Luckily, Ubuntu’s live CD includes all the necessary support to do this easily, if you know how to use it. Unfortunately, it’s not really documented as far as I can tell. Please correct me if I’m wrong about this.
I managed to make the live CD boot over the network on a PXE client using the following steps.
- set your DHCP server up to hand off to a TFTP server. For example, add the following lines to your subnet definition in /etc/dhcp3/dhcpd.conf:
next-server 10.0.156.34; filename "pxelinux.0";
pxelinux.0from the pxelinux package and put it in the tftproot of your TFTP server.
casperdirectory off the CD and put it into your tftproot as well.
/etc/exportson the server and export the mount directory to the world by adding the following line:
DEFAULT live-804 LABEL live-804 kernel casper/vmlinuz append file=/cdrom/preseed/ubuntu.seed boot=casper initrd=ubuntu/ubuntu-8-04/casper/initrd.gz netboot=nfs nfsroot=220.127.116.11:/var/nfs/ubuntu/live quiet splash --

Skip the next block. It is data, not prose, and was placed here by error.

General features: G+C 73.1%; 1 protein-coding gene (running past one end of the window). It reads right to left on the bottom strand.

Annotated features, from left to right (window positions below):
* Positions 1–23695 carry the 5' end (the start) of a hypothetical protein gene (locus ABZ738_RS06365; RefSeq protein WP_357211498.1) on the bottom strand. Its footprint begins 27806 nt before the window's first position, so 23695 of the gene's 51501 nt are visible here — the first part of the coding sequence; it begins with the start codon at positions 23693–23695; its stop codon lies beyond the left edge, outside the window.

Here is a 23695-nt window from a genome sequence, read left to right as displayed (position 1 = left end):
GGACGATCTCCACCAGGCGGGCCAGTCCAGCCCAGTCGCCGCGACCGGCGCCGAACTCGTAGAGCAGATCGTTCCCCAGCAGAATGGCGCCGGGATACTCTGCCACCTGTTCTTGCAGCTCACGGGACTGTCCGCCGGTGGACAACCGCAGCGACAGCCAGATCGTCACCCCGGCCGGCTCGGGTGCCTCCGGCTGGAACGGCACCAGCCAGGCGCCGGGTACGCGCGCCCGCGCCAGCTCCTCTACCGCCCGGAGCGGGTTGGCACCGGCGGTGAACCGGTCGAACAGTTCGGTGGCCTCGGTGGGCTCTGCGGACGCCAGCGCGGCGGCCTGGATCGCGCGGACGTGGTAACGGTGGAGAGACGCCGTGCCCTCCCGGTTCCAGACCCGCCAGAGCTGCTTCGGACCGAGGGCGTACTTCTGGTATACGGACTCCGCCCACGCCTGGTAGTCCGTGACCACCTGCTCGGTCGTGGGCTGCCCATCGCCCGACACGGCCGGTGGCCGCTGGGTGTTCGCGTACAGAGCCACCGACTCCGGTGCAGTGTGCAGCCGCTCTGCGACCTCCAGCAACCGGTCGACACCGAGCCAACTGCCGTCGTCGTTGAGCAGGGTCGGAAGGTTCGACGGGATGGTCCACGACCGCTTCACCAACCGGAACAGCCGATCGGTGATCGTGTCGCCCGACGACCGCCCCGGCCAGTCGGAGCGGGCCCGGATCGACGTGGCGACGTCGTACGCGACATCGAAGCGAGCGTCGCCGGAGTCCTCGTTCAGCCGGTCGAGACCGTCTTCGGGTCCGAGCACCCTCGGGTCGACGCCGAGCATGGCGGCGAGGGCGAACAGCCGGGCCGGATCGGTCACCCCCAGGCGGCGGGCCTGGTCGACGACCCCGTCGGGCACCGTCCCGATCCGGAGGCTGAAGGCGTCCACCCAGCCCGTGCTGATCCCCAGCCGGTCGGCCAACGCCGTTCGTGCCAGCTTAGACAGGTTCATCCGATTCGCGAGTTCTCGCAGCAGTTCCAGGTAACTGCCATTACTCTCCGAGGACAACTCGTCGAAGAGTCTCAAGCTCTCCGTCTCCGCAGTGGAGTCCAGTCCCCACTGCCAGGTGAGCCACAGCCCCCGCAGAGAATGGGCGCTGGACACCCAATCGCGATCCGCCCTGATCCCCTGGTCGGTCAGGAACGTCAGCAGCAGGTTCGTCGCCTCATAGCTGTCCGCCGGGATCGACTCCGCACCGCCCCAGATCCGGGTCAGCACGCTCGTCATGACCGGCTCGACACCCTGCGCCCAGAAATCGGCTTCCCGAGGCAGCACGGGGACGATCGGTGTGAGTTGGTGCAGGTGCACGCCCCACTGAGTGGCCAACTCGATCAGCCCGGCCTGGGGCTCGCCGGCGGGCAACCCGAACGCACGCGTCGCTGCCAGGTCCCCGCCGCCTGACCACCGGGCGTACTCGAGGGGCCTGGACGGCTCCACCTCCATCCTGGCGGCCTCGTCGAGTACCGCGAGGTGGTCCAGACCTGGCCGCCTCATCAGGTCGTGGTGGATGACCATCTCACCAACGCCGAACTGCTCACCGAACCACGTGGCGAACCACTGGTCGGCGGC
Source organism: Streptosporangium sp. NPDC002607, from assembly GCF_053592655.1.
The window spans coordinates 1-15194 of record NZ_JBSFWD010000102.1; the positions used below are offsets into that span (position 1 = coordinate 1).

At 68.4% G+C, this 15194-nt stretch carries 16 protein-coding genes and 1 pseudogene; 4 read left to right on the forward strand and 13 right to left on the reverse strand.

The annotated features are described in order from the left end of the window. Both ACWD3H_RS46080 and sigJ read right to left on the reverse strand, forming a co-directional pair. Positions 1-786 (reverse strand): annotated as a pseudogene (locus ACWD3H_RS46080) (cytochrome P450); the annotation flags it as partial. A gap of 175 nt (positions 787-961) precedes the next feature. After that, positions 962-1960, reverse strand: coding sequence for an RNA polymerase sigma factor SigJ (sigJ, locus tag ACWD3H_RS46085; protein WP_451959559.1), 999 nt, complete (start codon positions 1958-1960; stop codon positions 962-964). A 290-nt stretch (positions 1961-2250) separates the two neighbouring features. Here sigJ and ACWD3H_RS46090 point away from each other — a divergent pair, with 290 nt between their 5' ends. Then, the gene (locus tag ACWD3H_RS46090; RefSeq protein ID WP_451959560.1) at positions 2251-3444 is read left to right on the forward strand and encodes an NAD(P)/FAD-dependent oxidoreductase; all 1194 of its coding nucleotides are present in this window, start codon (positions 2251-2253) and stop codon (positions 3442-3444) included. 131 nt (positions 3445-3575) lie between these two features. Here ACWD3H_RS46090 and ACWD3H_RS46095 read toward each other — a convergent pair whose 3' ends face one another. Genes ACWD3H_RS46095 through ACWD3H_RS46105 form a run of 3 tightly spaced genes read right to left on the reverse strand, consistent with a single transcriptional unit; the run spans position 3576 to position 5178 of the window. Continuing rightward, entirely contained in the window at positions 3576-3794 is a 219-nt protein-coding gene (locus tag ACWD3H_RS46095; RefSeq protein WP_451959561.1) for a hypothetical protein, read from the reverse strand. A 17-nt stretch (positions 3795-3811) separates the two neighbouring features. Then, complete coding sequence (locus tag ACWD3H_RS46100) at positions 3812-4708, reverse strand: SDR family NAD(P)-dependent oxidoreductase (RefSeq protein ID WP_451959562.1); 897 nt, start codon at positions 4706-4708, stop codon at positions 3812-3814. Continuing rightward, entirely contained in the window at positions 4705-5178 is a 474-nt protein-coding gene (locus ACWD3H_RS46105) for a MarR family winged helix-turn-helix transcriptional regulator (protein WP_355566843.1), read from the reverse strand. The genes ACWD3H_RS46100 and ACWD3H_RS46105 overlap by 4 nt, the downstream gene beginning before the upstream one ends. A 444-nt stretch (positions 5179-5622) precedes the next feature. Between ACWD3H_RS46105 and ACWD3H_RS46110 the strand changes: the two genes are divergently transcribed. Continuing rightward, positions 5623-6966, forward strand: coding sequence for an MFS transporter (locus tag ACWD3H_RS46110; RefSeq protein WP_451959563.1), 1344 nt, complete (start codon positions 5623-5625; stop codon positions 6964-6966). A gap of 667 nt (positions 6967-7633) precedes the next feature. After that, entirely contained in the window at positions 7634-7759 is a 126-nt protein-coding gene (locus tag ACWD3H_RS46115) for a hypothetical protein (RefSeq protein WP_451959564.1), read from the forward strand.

I hope this helps someone, and that NFS-booting a live environment will be properly documented (better than this!) one day.
(Also filed on Ubuntu bug 296089.)
February 19, 2009
To all members of the IT Industry & Technical Community,
Everyone is well aware that global financial recession has hit even the Tech Giants where companies like Microsoft and Intel have being saying goodbye to thousands of their employees. The situation doesn’t seem to be getting better but interestingly our Pakistani National ICT R&D Fund is thinking about helping Microsoft in Pakistan and we from the industry feel that it is sad that instead of supporting local Hi-Tech Start-ups and struggling IT Entrepreneurs [they are] funding the usual “Non-Useful” activities like conferences [and] so-called accelerator programs for Pakistan…
To be fair, they have funded a number of open source projects, and funding for conferences and other networking activities is always in short supply for those without a significant marketing budget.